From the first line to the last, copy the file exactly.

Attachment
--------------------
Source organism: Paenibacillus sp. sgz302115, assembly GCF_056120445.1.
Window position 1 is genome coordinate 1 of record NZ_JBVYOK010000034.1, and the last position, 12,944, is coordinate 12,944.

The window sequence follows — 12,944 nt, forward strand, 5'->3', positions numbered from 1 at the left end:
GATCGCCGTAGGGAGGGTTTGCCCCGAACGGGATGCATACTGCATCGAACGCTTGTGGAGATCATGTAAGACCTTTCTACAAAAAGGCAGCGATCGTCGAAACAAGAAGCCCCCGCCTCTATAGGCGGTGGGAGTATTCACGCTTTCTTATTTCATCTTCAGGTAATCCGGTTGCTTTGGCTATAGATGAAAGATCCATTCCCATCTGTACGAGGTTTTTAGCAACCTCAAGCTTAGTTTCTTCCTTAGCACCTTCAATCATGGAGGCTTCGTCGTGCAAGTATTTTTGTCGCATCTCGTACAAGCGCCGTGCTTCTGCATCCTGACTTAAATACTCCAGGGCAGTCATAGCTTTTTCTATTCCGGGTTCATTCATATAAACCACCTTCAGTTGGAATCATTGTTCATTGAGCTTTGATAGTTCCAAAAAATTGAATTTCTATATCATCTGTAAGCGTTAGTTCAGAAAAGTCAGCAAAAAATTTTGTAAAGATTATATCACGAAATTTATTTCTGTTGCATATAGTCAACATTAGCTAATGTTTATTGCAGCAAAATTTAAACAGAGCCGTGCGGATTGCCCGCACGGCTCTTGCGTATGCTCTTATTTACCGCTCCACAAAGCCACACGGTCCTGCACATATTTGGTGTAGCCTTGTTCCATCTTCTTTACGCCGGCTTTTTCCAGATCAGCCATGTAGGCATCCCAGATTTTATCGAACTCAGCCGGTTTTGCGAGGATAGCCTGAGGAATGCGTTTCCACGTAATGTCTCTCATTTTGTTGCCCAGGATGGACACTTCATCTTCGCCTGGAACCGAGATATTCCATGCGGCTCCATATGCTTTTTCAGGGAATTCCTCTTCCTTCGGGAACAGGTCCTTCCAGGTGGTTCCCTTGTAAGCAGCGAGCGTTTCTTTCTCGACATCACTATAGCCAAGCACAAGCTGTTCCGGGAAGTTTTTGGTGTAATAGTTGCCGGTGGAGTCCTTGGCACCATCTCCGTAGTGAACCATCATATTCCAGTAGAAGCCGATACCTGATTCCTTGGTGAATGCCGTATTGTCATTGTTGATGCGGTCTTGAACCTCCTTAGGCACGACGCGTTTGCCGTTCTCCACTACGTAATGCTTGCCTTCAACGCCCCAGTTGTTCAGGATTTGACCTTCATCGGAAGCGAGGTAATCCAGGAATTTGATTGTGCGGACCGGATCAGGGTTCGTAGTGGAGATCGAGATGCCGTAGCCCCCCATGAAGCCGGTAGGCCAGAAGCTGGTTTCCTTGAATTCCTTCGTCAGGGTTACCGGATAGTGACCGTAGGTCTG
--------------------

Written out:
Source organism: Paenibacillus sp. sgz302115, assembly GCF_056120445.1.
Window position 1 is genome coordinate 1 of record NZ_JBVYOK010000034.1, and the last position, 12,944, is coordinate 12,944.

The window sequence follows — 12,944 nt, forward strand, 5'->3', positions numbered from 1 at the left end:
GATCGCCGTAGGGAGGGTTTGCCCCGAACGGGATGCATACTGCATCGAACGCTTGTGGAGATCATGTAAGACCTTTCTACAAAAAGGCAGCGATCGTCGAAACAAGAAGCCCCCGCCTCTATAGGCGGTGGGAGTATTCACGCTTTCTTATTTCATCTTCAGGTAATCCGGTTGCTTTGGCTATAGATGAAAGATCCATTCCCATCTGTACGAGGTTTTTAGCAACCTCAAGCTTAGTTTCTTCCTTAGCACCTTCAATCATGGAGGCTTCGTCGTGCAAGTATTTTTGTCGCATCTCGTACAAGCGCCGTGCTTCTGCATCCTGACTTAAATACTCCAGGGCAGTCATAGCTTTTTCTATTCCGGGTTCATTCATATAAACCACCTTCAGTTGGAATCATTGTTCATTGAGCTTTGATAGTTCCAAAAAATTGAATTTCTATATCATCTGTAAGCGTTAGTTCAGAAAAGTCAGCAAAAAATTTTGTAAAGATTATATCACGAAATTTATTTCTGTTGCATATAGTCAACATTAGCTAATGTTTATTGCAGCAAAATTTAAACAGAGCCGTGCGGATTGCCCGCACGGCTCTTGCGTATGCTCTTATTTACCGCTCCACAAAGCCACACGGTCCTGCACATATTTGGTGTAGCCTTGTTCCATCTTCTTTACGCCGGCTTTTTCCAGATCAGCCATGTAGGCATCCCAGATTTTATCGAACTCAGCCGGTTTTGCGAGGATAGCCTGAGGAATGCGTTTCCACGTAATGTCTCTCATTTTGTTGCCCAGGATGGACACTTCATCTTCGCCTGGAACCGAGATATTCCATGCGGCTCCATATGCTTTTTCAGGGAATTCCTCTTCCTTCGGGAACAGGTCCTTCCAGGTGGTTCCCTTGTAAGCAGCGAGCGTTTCTTTCTCGACATCACTATAGCCAAGCACAAGCTGTTCCGGGAAGTTTTTGGTGTAATAGTTGCCGGTGGAGTCCTTGGCACCATCTCCGTAGTGAACCATCATATTCCAGTAGAAGCCGATACCTGATTCCTTGGTGAATGCCGTATTGTCATTGTTGATGCGGTCTTGAACCTCCTTAGGCACGACGCGTTTGCCGTTCTCCACTACGTAATGCTTGCCTTCAACGCCCCAGTTGTTCAGGATTTGACCTTCATCGGAAGCGAGGTAATCCAGGAATTTGATTGTGCGGACCGGATCAGGGTTCGTAGTGGAGATCGAGATGCCGTAGCCCCCCATGAAGCCGGTAGGCCAGAAGCTGGTTTCCTTGAATTCCTTCGTCAGGGTTACCGGATAGTGACCGTAGGTCTG